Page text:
More young women are getting checked for cervical cancer, figures from the Office for National Statistics (ONS) have shown.
Since 2009, when Jade Goody died from the disease, there has been a 19% annual rise in the number of women diagnosed with serious cell changes, figures show.
The ONS said between 2008 and 2009 more women aged between 15 to 19 and 25 to 29 were diagnosed with the changes, which can develop into cervical cancer if left untreated.
Currently women under the age of 25 are not routinely screened as part of the NHS programme in England.
It is thought screening saves around 4,500 lives each year in England.
Meanwhile, the figures also showed an increase in the number of new cases of cancer in both men and women in 2009.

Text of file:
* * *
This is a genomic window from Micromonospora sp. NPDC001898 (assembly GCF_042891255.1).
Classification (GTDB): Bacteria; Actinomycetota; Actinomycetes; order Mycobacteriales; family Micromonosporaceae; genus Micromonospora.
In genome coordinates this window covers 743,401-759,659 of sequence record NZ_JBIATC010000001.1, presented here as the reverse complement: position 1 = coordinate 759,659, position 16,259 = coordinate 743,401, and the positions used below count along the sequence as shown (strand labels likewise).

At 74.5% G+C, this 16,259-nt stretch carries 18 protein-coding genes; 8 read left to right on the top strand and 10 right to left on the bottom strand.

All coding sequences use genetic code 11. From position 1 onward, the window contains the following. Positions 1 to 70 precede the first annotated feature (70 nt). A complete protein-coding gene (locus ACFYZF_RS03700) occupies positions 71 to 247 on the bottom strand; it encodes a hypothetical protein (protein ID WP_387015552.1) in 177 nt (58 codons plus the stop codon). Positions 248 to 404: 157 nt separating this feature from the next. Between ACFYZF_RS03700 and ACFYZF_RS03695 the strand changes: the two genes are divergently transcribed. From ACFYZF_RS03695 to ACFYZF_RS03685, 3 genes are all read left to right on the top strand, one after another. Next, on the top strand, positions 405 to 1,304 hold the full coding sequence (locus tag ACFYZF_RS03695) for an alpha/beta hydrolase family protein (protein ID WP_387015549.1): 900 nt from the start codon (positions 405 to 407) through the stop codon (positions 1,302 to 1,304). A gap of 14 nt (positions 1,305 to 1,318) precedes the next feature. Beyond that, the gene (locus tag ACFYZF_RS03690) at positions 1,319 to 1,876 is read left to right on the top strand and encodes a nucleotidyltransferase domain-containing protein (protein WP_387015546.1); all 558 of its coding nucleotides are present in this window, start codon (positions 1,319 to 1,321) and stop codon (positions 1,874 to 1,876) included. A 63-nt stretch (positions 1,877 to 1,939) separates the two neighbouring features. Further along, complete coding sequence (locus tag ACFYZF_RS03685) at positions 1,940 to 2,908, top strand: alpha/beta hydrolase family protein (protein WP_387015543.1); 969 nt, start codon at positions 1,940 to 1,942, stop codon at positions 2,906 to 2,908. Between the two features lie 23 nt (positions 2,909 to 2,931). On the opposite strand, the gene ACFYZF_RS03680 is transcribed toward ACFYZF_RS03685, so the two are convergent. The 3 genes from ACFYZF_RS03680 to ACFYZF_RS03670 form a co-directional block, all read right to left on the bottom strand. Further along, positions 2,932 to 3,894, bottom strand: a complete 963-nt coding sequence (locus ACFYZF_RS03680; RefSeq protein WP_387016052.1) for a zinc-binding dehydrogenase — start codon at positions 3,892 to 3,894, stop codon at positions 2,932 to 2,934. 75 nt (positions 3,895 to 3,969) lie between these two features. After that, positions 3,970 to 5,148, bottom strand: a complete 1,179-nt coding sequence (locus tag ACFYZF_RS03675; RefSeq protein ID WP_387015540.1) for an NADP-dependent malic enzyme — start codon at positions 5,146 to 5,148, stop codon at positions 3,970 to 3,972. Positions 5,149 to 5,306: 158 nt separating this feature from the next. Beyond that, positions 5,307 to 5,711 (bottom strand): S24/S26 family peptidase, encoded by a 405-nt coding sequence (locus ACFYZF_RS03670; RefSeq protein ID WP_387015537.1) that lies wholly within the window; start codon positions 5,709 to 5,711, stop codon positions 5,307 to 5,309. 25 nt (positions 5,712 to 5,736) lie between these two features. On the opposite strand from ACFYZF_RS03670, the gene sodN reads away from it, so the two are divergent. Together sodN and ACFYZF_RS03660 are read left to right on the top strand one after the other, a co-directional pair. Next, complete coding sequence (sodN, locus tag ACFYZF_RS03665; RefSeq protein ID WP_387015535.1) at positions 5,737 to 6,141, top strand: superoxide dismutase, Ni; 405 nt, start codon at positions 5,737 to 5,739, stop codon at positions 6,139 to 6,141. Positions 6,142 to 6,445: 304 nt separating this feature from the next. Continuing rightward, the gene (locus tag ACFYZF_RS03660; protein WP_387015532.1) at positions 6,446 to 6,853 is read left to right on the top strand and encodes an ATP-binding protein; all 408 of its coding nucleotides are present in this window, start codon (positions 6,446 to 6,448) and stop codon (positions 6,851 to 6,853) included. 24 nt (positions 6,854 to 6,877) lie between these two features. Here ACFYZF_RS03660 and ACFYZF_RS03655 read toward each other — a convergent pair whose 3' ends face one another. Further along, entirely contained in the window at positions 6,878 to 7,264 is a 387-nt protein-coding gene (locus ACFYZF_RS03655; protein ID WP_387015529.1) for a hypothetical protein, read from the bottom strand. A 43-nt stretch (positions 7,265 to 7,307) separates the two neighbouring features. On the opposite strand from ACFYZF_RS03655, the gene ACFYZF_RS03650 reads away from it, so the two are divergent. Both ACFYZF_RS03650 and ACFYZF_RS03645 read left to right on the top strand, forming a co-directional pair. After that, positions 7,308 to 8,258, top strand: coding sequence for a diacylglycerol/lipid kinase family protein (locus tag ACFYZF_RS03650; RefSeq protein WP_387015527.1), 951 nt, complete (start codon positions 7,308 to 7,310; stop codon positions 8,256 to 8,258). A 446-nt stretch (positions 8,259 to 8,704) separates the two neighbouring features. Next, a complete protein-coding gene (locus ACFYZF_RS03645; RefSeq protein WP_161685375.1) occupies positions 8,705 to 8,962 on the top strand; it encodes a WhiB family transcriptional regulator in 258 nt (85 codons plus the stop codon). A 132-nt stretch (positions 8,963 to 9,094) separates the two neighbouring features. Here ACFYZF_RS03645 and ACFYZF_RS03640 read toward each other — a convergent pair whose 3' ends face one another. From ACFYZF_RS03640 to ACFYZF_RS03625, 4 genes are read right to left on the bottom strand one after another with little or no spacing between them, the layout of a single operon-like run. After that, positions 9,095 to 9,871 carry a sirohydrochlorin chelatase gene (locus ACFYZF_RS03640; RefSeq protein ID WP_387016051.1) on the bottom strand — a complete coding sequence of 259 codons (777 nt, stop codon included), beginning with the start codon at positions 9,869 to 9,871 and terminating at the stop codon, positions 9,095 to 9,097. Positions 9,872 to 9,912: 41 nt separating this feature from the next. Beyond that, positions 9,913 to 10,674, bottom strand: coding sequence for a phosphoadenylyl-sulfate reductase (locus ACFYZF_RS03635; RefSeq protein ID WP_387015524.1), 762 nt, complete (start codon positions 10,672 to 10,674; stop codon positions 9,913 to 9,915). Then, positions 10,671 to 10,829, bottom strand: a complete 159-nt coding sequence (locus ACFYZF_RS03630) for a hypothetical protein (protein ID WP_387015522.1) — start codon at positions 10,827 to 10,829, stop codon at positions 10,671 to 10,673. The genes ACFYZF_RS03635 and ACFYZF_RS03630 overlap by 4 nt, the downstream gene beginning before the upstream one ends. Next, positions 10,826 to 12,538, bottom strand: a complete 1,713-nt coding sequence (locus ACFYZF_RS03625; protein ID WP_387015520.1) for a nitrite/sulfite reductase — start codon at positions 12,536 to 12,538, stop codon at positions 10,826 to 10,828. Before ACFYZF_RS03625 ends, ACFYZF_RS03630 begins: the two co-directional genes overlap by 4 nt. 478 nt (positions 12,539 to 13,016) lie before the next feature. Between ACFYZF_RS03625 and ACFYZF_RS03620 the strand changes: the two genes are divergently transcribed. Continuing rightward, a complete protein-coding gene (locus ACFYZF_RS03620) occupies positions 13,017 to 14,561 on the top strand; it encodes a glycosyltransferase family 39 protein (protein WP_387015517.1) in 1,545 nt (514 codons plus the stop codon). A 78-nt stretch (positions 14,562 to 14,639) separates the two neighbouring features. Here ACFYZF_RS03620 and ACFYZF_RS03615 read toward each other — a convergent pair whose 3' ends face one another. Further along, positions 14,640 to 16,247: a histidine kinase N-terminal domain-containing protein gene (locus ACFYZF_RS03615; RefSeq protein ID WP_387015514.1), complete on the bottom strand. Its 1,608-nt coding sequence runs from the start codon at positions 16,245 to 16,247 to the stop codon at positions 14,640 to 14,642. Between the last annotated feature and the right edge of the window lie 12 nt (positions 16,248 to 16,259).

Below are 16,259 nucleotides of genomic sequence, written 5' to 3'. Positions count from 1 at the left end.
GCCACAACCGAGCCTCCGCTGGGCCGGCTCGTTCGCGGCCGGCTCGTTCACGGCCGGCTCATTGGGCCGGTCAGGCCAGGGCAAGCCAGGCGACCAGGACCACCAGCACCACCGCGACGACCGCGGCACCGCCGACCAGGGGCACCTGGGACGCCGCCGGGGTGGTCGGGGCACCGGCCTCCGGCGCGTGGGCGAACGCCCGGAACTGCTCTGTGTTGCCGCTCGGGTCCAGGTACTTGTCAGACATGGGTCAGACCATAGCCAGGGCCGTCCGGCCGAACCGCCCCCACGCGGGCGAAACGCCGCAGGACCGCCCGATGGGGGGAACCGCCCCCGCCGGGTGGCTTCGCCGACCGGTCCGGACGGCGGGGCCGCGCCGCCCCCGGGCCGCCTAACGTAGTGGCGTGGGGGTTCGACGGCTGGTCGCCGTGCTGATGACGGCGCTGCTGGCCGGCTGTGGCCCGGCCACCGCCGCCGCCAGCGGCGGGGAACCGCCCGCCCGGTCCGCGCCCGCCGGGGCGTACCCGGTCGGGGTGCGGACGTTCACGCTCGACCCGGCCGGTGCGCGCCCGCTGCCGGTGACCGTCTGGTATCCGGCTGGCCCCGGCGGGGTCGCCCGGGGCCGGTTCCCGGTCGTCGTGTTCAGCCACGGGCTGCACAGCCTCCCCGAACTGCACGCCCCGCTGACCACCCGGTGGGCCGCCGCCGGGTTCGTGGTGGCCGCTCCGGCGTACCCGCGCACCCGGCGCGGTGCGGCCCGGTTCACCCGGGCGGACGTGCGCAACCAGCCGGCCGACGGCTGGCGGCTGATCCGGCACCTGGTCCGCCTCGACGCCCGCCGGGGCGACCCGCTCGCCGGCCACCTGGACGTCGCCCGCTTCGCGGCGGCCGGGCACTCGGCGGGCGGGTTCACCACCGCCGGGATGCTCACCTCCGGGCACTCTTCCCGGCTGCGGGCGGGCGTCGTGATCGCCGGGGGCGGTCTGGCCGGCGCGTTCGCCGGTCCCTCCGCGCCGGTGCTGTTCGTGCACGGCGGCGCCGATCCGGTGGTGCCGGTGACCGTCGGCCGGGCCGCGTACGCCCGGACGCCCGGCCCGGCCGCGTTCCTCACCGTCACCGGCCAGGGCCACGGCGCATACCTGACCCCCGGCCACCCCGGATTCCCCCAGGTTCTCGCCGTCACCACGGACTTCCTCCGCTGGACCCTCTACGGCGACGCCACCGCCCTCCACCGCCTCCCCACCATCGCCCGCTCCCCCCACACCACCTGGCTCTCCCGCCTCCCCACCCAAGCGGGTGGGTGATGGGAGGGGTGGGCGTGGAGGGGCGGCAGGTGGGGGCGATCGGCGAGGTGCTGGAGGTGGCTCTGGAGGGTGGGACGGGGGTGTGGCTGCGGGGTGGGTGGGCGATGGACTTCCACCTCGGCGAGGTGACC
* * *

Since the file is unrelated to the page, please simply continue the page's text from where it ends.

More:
The number of new cases of cancers in men in England in the year rose by 5.1% (6,533) in comparison to 2008, while the number of cases in women rose 2.6% (3,337) to 130,043.
Prostate, lung and bowel cancer were the most common cancers found in men, while breast, lung and bowel cancer was the most common in women, the ONS figures showed.
Copyright © Press Association 2011
Office for National Statistics
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